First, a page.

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Grammar Questions: words after verbs and “le” vs “lo”

by Dave Clark

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November 2nd, 2011

Note: For more Visual Link Spanish questions, please comment at the bottom of any blog post, and we’ll answer them here on the blog.

Level 3 Question:

Hola Dave,  I just started on level 3 and am a little confused on a couple of things. I’ve noticed that on some infinitive verbs you have place an “a” as in “to” before some verbs and not others. I thought that the infinitives included the “to”. For example, nadar means “to swim” but you have placed an “a” before the verb. Just not sure when to do that and when not to do that. I also noticed that in level 3 you have gone to “le” instead of “lo” and “les” instead of “los”. Again, not sure when to do that.  I would appreciate some clarification on this. I’m sure you’ll get some more questions from me as well. I am really enjoying the course and have recommended it to several people. Hasta la proxima.—–Anonymous User—-

Hola Amigo!

That is a great question and one of my favorites to answer. In Spanish, there are many times when you use two verbs together. For example:

Quiero comer (I want to eat), necesito caminar (I need to walk), puedo hablar (I can speak).

However, there are certain initial verbs that always have a preposition afterwords if followed by another verb. The prepositions or “helping words” really don’t mean anything, they simply have to be put on in Spanish to “sound correct”. Here are a few examples:

Vamos a comer (we’re going to eat), tengo que caminar (I need to walk), enseñar a jugar (to teach to play), aprender a leer (to learn to read).

The verbs that do this just have to be memorized. The verbs that do it will always do it.

Book Recommendation to Help:

I highly recommend the 501 Spanish Verbs Book. It has a section that shows the verbs that use prepositions and many other useful things. It is my favorite non Visual Link Spanish language learning book. It shows all of the conjugations and tenses for 501 Spanish verbs.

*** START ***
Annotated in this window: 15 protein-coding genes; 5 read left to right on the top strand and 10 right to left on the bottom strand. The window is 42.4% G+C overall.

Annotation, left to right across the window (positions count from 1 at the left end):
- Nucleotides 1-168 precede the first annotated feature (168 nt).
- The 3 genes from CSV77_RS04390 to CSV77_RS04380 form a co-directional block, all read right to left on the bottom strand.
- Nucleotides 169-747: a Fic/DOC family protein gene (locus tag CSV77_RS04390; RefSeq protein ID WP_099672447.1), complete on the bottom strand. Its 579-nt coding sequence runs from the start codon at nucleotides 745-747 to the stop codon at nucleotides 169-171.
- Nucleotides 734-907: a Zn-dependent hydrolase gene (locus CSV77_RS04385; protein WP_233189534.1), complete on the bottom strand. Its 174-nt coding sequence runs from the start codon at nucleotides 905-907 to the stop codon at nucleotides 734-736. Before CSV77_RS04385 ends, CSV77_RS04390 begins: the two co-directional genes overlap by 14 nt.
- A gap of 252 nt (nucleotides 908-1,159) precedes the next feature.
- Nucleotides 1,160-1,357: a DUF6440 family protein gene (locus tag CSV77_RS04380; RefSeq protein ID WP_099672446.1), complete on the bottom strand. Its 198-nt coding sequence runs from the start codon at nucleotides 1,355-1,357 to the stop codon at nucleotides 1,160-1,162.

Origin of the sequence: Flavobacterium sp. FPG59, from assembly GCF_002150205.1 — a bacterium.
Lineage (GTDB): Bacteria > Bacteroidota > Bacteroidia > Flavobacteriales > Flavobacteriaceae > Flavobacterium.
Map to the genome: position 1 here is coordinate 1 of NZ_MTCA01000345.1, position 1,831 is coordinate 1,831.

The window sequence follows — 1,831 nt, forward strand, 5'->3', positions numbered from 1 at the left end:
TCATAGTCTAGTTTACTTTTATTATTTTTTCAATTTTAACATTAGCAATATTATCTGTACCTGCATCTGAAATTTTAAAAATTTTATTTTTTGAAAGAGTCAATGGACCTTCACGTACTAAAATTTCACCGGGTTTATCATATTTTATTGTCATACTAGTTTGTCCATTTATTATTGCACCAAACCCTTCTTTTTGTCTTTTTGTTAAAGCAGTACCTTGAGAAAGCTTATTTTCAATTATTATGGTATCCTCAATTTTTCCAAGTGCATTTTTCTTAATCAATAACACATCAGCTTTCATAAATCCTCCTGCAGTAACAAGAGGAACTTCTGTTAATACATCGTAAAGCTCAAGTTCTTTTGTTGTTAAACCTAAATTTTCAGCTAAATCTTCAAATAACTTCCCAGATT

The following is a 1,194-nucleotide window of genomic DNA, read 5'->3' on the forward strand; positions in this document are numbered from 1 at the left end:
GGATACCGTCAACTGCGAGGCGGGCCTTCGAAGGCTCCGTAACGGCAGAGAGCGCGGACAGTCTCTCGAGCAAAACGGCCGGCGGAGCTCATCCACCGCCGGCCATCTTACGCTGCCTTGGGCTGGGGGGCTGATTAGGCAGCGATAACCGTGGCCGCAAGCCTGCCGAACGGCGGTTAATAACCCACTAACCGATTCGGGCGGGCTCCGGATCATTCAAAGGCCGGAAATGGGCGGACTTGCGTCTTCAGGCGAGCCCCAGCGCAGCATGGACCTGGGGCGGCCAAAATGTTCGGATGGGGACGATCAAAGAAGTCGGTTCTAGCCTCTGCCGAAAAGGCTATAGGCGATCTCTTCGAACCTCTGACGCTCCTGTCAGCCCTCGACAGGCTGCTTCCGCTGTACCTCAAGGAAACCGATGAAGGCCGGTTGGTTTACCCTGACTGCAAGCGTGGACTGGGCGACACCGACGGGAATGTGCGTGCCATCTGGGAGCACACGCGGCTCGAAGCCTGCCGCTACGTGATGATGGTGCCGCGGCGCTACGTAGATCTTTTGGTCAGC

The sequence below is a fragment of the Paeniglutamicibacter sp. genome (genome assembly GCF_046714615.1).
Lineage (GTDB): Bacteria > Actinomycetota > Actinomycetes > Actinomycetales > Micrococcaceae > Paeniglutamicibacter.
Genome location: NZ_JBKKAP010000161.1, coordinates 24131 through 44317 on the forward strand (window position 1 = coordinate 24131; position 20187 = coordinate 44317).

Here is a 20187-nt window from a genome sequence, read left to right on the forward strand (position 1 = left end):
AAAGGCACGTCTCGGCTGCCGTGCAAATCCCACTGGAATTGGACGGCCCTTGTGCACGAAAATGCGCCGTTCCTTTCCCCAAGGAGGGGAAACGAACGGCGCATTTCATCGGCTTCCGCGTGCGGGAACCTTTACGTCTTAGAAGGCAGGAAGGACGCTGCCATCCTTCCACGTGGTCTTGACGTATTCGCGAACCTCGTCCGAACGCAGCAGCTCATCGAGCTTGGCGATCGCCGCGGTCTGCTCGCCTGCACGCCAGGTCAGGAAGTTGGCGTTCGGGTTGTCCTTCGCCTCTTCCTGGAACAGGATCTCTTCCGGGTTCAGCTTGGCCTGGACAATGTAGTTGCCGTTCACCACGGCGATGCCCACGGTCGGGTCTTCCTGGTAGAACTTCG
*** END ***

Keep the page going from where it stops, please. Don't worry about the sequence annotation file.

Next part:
Here’s a link to the book on Amazon:

To answer your question about “le” vs “lo”, “le” is an indirect object pronoun and “lo” is a direct object pronoun. Now, I realize that is pretty technical, so I’ll give you a few examples. Here is the brief and simple answer. For a more in-depth answer, please see our Online Digital Learning Center which has many in-depth lessons on grammar.

Direct object pronouns use “lo” (the “lo” is what receives the action).

Don’t hit him.   No lo pegues.

She loves him.   Lo ama

She hates him.  Lo odia.

Indirect object pronouns use “le” (the “lo” changes to “le”): If you can put the word “something” after, then use the “le” which indicates is is an indirect object pronoun. Here are some examples:

I want to tell him. Quiero decirle (I want to tell him “something” – you can add “something” on afterward so you use “le”.)

She should ask him. Debe preguntarle. (She should ask him “something”.)

We are going to send him the letters. Vamos a mandarle las cartas. (In this case, “something” could take the place of “the letters” so you use the indirect object “le”.)

That is a brief answer. However, this topic goes much more in-depth that this and is covered well in our Digital Learning Center.

Hopefully that answers your questions.

¡Hasta luego!

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